Guest  

 
Search: 
Search By: SubjectAbstractAuthorTitleFull-Text

 

Showing 1 through 5 of 949 records.
Pages: Previous - 1 2 3 4 5 6 7 8 9 10 11 12 13 ... 190 - Next  Jump:
2009 - ATE Annual Meeting Pages: 1 pages || Words: 424 words || 
Info
1. Miller, Brian., Edgington, Bill., Miller, Melinda. and Rice, Marilyn. "Tweaking the Teacher Work Sample: Two Years and Counting on the Teacher Work Sample Journey" Paper presented at the annual meeting of the ATE Annual Meeting, Hyatt Regency Dallas, Dallas, TX, Feb 15, 2009 Online <PDF>. 2020-02-25 <http://citation.allacademic.com/meta/p277799_index.html>
Publication Type: Single Paper Format
Abstract: Feedback-based modifications have defined and enriched our Teacher Work Sample assessment implementation. The detours and benefits of our TWS journey will be the focus of this session.

2010 - American Sociological Association Annual Meeting Pages: unavailable || Words: 4256 words || 
Info
2. Cai, Tianji. "Investigation of ways for handling sampling weights under non-ignorable sampling design" Paper presented at the annual meeting of the American Sociological Association Annual Meeting, Hilton Atlanta and Atlanta Marriott Marquis, Atlanta, GA, Aug 13, 2010 Online <APPLICATION/PDF>. 2020-02-25 <http://citation.allacademic.com/meta/p410490_index.html>
Publication Type: Conference Paper/Unpublished Manuscript
Review Method: Peer Reviewed
Abstract: This paper investigated how sampling weights were implemented in regression model under an informative sampling design. Two classes of estimators were tested, one is based on design-based method, and the others are based on model based method. In particular, this study examined the estimators derived from the so-called sample distribution approach. A simulation was conducted to compare the relative performance of those estimators under non-ignorable sampling design.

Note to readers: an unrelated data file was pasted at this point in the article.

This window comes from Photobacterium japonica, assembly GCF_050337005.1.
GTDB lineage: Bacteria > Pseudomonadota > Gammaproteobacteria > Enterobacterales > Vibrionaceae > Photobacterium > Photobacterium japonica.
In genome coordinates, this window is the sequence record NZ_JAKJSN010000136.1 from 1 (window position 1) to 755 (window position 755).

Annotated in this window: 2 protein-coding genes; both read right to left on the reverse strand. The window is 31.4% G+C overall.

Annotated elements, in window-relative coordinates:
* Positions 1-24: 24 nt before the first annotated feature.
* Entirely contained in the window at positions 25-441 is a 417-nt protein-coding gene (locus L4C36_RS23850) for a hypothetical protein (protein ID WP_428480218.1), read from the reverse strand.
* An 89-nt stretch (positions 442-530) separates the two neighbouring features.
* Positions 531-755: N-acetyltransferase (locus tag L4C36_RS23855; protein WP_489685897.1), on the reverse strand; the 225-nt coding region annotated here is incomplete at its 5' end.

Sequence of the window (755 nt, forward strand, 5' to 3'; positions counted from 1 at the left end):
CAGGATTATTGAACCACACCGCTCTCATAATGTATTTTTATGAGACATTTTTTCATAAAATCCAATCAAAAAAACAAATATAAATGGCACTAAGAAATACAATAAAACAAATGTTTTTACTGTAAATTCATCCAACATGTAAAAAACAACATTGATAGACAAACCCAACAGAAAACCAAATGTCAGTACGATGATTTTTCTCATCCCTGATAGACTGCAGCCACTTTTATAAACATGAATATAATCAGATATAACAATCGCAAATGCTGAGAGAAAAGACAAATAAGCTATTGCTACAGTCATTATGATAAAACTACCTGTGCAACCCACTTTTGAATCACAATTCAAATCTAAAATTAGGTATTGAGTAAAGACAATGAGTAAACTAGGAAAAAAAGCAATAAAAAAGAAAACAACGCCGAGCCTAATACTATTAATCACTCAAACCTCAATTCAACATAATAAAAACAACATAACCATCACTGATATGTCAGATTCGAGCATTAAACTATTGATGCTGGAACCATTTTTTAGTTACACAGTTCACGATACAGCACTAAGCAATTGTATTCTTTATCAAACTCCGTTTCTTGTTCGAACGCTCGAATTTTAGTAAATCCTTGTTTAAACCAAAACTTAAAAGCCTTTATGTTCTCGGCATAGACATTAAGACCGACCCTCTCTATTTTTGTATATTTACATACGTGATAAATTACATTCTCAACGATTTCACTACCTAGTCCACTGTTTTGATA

2005 - American Sociological Association Pages: 18 pages || Words: 5282 words || 
Info
3. Wejnert, Cyprian. and Heckathorn, Douglas. "Respondent Driven Sampling and Social Networks: A New Sampling Method" Paper presented at the annual meeting of the American Sociological Association, Marriott Hotel, Loews Philadelphia Hotel, Philadelphia, PA, Aug 12, 2005 Online <PDF>. 2020-02-25 <http://citation.allacademic.com/meta/p22738_index.html>
Publication Type: Conference Paper/Unpublished Manuscript
Abstract: Based on a pilot study of 159 university undergraduates, this paper presents Respondent Driven Sampling, a new method of studying hidden populations, as a viable method of understanding overall network structure. The method was found to be highly effective and efficient. Examples identifying bridge groups, centrality, and multiplex association are discussed.
Supporting Publications:
Supporting Document

2017 - ICA's 67th Annual Conference Pages: unavailable || Words: unavailable || 
Info
4. Erba, Joseph., Ternes, Brock., Bobkowski, Peter., Logan, Tara. and Liu, Yuchen. "Sampling Methods and Sample Populations in Mass Communication Studies: A 15-Year Census of Six Journals" Paper presented at the annual meeting of the ICA's 67th Annual Conference, Hilton San Diego Bayfront, San Diego, USA, May 25, 2017 Online <APPLICATION/PDF>. 2020-02-25 <http://citation.allacademic.com/meta/p1230766_index.html>
Publication Type: Conference Paper/Unpublished Manuscript
Review Method: Peer Reviewed
Abstract: Sampling procedures are crucial to the accuracy of research findings. Yet mass communication studies often rely on convenience samples of college students, thus threatening the external validity and generalizability of findings. The present study contributes a critical evaluation of sampling methods and sample populations in all quantitative mass communication studies (N = 1,178), both surveys and experiments, conducted in the United States and published over 15 years (2000-2014) in six leading peer-reviewed communication journals. Results revealed that the majority of quantitative studies (82.8%) relied on nonprobability sampling methods. Only 29.0% of the surveys used probability sampling methods. College student samples were used in 51.2% of quantitative studies. Experimental studies (79.0%) were more likely to use student samples than survey studies (28.2%). An overreliance on nonprobability sampling methods and, to a much lesser degree, college student samples, can cast doubt on the conclusions drawn from many mass communication studies.

Pages: Previous - 1 2 3 4 5 6 7 8 9 10 11 12 13 ... 190 - Next  Jump:

©2020 All Academic, Inc.   |   All Academic Privacy Policy